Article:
Feedback is a key part of all classroom learning. It’s the absolute best way to measure if your students have understood something or not. But online learning is different, you can’t look around your classroom to see if your students are with you, and you can’t adapt your learning as you go according to the level of understanding in the room, so what's the answer?
Articulate Storyline 360 is a great tool for producing interactive eLearning content. A particularly useful feature allows you to import your pre-designed slides, so that you can convert PowerPoint to Storyline and turn your presentations into beautiful eLearning, saving you time and effort. Well, that’s the theory. In practice, there can be a few glitches along the way, especially if you are unfamiliar with Storyline’s capabilities. To make sure your import experience is as smooth as possible, we’ve put together our top five tips for importing PowerPoint slides into Storyline.
1. Get the slide size right
Make sure your Storyline slide size is the same as your PowerPoint slide size. Otherwise, when you do the import, things won’t appear in the right place.
Figure 1: Changing slide size in PPT
Figure 2: Changing slide size in Storyline 360
One thing that makes this tricky is that PowerPoint measures slide size in centimeters or inches, and Storyline in pixels. So, you’re going to have to do some maths!
It’s important to note that your conversion from cm/in to pixels should be done at 96 dpi. If you do it at 75 dpi the slide size will be wrong, and objects may not appear in the correct place on the slides. There’s a number of online converters you can use to do this calculation, such as the ones available at Pixel Converter.
2. Program the theme colours in both files
In both PowerPoint and Storyline you can choose your “Theme Colors” – we’ve got a blog post here if you don’t know how to do that (often these might be set up for you already to conform to your branding).
Figure 3: The Theme Colors in PowerPoint
When you are using PowerPoint, if you copy slides from one presentation with one set of theme colours into a presentation with different theme colours, the colours of your slides will update by themselves. The same is true if you import PowerPoint slides into Storyline – both themes need to be the same or the colours on your slides will change.
NB: The colours must be set in the same order in both PowerPoint and in Storyline.
Figure 4: Customising colours in PPT
Figure 5: Customising colours in Storyline
3. Avoid groups within groups
PowerPoint lets you group several objects together, and it also allows you to group those groups together to create a supergroup! But if you want to import the slide into Storyline, don’t use groups within groups – they will be converted to a single image if you import them like that. Single groups are fine, so if you have a group within a group, just ungroup everything, and then regroup them as a single group before you import your slides.
Figure 6: Don’t use groups of groups in your PowerPoint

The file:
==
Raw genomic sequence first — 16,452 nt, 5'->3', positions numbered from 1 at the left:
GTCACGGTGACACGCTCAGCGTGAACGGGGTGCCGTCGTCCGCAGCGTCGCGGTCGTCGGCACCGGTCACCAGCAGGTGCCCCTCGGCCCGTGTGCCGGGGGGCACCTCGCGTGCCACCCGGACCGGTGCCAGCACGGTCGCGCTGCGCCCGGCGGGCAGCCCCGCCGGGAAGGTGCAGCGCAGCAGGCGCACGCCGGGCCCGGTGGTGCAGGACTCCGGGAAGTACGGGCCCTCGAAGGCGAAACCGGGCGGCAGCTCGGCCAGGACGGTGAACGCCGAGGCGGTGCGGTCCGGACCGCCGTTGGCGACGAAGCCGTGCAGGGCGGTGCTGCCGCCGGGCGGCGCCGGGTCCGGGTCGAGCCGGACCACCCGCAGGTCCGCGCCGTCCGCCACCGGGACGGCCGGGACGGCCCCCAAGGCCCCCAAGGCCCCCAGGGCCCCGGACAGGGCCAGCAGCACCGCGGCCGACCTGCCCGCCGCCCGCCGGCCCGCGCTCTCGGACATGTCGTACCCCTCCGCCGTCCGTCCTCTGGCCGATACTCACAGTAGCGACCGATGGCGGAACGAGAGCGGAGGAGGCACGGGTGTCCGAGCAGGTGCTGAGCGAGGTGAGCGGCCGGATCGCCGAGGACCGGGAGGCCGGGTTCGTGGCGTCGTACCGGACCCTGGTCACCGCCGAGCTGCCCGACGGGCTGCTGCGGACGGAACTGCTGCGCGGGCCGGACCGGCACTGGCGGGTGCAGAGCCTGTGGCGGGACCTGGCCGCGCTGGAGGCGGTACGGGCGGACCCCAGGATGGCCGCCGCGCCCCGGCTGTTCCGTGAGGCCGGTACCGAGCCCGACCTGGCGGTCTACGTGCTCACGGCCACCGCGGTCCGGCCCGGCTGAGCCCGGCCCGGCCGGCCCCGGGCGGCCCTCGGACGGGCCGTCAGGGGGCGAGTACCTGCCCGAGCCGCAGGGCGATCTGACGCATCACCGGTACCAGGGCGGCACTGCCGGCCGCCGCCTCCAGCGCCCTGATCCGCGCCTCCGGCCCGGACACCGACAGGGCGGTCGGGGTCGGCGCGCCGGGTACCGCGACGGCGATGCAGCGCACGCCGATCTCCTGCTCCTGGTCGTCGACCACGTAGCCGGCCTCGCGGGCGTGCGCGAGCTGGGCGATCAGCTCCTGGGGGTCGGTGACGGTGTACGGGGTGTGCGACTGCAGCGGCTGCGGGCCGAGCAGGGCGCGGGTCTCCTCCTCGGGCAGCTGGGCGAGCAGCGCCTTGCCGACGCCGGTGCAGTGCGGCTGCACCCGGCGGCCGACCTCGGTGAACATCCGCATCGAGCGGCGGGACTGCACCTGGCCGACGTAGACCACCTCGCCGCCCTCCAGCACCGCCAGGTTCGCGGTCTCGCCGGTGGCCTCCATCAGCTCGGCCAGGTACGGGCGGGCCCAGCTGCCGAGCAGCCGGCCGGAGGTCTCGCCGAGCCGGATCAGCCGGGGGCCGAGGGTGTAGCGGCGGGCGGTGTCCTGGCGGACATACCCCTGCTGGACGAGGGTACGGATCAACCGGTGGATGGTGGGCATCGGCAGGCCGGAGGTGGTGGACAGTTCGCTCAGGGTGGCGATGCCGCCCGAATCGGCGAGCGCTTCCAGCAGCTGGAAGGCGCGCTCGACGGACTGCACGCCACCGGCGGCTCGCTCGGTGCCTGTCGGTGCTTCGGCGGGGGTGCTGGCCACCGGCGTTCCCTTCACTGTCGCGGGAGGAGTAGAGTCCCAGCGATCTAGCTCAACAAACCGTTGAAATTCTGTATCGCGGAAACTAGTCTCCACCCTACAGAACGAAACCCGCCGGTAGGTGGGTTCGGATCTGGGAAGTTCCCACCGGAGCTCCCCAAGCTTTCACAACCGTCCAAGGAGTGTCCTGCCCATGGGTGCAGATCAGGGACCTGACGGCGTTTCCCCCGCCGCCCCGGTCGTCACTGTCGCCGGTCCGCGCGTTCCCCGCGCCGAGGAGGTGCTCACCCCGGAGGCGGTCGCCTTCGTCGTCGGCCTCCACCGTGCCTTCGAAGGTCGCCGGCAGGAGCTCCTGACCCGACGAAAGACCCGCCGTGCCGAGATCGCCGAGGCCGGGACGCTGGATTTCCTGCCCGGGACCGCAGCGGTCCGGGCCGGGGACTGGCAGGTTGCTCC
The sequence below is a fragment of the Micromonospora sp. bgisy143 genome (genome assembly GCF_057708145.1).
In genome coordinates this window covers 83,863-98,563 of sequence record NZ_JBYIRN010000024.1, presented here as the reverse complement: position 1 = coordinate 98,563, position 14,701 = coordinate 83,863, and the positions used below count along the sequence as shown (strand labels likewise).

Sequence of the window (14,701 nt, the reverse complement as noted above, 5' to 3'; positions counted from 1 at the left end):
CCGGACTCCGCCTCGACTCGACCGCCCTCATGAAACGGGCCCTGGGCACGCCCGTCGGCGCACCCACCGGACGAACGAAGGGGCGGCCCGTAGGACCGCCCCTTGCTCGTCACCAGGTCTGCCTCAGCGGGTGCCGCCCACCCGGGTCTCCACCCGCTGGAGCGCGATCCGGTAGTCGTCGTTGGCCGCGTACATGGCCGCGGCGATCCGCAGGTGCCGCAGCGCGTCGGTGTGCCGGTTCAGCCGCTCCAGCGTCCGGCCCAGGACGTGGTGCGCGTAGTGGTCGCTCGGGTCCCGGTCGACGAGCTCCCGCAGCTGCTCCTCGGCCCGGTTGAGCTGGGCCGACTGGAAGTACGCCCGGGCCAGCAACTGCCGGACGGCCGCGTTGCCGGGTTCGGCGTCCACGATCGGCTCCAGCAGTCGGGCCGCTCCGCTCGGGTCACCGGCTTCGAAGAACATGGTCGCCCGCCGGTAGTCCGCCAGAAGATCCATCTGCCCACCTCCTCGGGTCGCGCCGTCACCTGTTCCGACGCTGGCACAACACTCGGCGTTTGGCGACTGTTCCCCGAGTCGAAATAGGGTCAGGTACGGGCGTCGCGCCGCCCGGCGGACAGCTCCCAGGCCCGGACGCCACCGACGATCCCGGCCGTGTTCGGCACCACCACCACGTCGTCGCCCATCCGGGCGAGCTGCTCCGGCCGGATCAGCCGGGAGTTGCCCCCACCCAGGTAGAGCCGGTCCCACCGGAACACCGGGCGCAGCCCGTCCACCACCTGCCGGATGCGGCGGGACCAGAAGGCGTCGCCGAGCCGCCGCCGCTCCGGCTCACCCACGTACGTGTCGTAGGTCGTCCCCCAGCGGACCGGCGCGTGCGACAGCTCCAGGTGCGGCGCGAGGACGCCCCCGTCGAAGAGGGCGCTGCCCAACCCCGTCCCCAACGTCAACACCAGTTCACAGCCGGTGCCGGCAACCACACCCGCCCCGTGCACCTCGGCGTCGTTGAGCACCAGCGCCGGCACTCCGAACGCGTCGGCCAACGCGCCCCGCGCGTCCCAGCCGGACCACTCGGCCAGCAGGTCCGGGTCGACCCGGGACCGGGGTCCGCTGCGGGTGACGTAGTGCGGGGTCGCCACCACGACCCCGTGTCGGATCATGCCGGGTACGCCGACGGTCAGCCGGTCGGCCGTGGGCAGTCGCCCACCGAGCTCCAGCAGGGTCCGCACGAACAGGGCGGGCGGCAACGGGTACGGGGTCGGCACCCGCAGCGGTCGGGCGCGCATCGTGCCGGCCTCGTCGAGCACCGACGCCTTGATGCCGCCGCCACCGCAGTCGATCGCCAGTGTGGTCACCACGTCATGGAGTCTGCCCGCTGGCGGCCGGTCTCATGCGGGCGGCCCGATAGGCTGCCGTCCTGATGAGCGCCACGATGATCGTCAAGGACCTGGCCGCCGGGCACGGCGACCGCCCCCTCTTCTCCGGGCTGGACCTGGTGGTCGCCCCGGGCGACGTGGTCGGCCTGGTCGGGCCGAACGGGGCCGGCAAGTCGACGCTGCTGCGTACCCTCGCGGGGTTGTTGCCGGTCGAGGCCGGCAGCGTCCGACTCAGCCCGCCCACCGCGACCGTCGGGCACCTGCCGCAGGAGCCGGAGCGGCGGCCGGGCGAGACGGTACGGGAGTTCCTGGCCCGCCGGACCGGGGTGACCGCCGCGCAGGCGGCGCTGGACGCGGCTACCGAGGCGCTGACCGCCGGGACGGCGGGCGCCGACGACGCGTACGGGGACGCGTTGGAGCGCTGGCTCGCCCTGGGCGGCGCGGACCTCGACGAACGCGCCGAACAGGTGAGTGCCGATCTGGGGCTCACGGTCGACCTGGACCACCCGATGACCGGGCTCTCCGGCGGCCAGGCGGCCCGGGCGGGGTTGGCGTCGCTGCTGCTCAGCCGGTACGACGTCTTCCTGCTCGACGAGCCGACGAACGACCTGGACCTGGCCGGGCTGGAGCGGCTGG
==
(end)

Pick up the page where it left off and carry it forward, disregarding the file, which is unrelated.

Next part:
4. Check your entrance and exit animations
Storyline has a smaller animation range than PowerPoint and doesn’t have emphasis effects. You need to make sure you only use entrance and exit effects that are also available in Storyline (see screenshots below) otherwise Storyline will convert them to fade in/out.
Figure 7: Storyline entrance animations
Figure 8: Storyline exit animations
5. Use motion paths sparingly
When motion paths are imported from PowerPoint into Storyline they will automatically trigger when the timeline starts. If multiple motion paths are applied to an object in PowerPoint, they will all be triggered to play when the timeline starts and only the final motion path will play.
Figure 9: Circle with 3 motion paths in PowerPoint
Figure 10: Once imported in Storyline all 3 motion paths are present
Figure 11: All 3 paths are triggered to play when the timeline starts, so Storyline will only play the final one
Although it is possible to adjust these motion paths in Storyline (see below), if your slide contains a lot of objects with multiple paths, this could potentially become confusing, so our recommendation would be to apply a maximum of one motion path per object in PowerPoint and set up the rest manually, after you have imported the slides.
Figure 12: To play them one after another the triggers need to be adjusted
So, there you have it, our top 5 tips on how to convert PowerPoint to Storyline!
You probably noticed that all our tips are about things you need to do before the actual slide import – and that’s the key. This slide import feature is very powerful and useful, but only if you get the set-up right first. Get these few checks right and importing your slides and getting them to function in Storyline will be a dream!Leave a comment
Senior consultantView Emma Trantham's profile
Error bars are an important part of data visualisation, as they show the variance in the data. It’s very easy to add error bars to graphs and charts in PowerPoint, and in this article, we'll show you how!
Lots of people dislike proofreading their work. Some actively hate it. It can also be pretty difficult and time-consuming. I’m really selling it to you so far aren’t I? Let's take a look at the important role proofreading plays in eLearning content development.
We were notified on Friday that we’ve been successful in our renewal bid. They were particularly complementary about our presentation and claimed it was one of the best they’ve had.Greg Tufnall Siemens